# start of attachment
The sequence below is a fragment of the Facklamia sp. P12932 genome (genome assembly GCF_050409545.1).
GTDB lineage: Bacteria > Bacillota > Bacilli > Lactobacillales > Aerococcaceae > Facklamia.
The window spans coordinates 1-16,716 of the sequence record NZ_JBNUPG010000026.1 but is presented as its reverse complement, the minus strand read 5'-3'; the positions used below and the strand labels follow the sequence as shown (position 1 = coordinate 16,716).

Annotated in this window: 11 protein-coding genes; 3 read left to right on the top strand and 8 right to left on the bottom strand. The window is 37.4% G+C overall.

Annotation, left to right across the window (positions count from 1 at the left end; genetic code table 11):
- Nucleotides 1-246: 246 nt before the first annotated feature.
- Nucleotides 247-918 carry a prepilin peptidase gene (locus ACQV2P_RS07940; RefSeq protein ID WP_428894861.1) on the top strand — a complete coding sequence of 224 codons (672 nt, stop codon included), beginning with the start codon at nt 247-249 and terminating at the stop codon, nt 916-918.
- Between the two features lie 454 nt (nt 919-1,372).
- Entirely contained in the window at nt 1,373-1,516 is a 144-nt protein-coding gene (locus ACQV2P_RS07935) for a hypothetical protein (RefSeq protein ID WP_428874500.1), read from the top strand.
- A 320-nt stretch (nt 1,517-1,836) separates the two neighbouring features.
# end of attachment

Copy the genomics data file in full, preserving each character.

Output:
The sequence below is a fragment of the Facklamia sp. P12932 genome (genome assembly GCF_050409545.1).
GTDB lineage: Bacteria > Bacillota > Bacilli > Lactobacillales > Aerococcaceae > Facklamia.
The window spans coordinates 1-16,716 of the sequence record NZ_JBNUPG010000026.1 but is presented as its reverse complement, the minus strand read 5'-3'; the positions used below and the strand labels follow the sequence as shown (position 1 = coordinate 16,716).

Annotated in this window: 11 protein-coding genes; 3 read left to right on the top strand and 8 right to left on the bottom strand. The window is 37.4% G+C overall.

Annotation, left to right across the window (positions count from 1 at the left end; genetic code table 11):
- Nucleotides 1-246: 246 nt before the first annotated feature.
- Nucleotides 247-918 carry a prepilin peptidase gene (locus ACQV2P_RS07940; RefSeq protein ID WP_428894861.1) on the top strand — a complete coding sequence of 224 codons (672 nt, stop codon included), beginning with the start codon at nt 247-249 and terminating at the stop codon, nt 916-918.
- Between the two features lie 454 nt (nt 919-1,372).
- Entirely contained in the window at nt 1,373-1,516 is a 144-nt protein-coding gene (locus ACQV2P_RS07935) for a hypothetical protein (RefSeq protein ID WP_428874500.1), read from the top strand.
- A 320-nt stretch (nt 1,517-1,836) separates the two neighbouring features.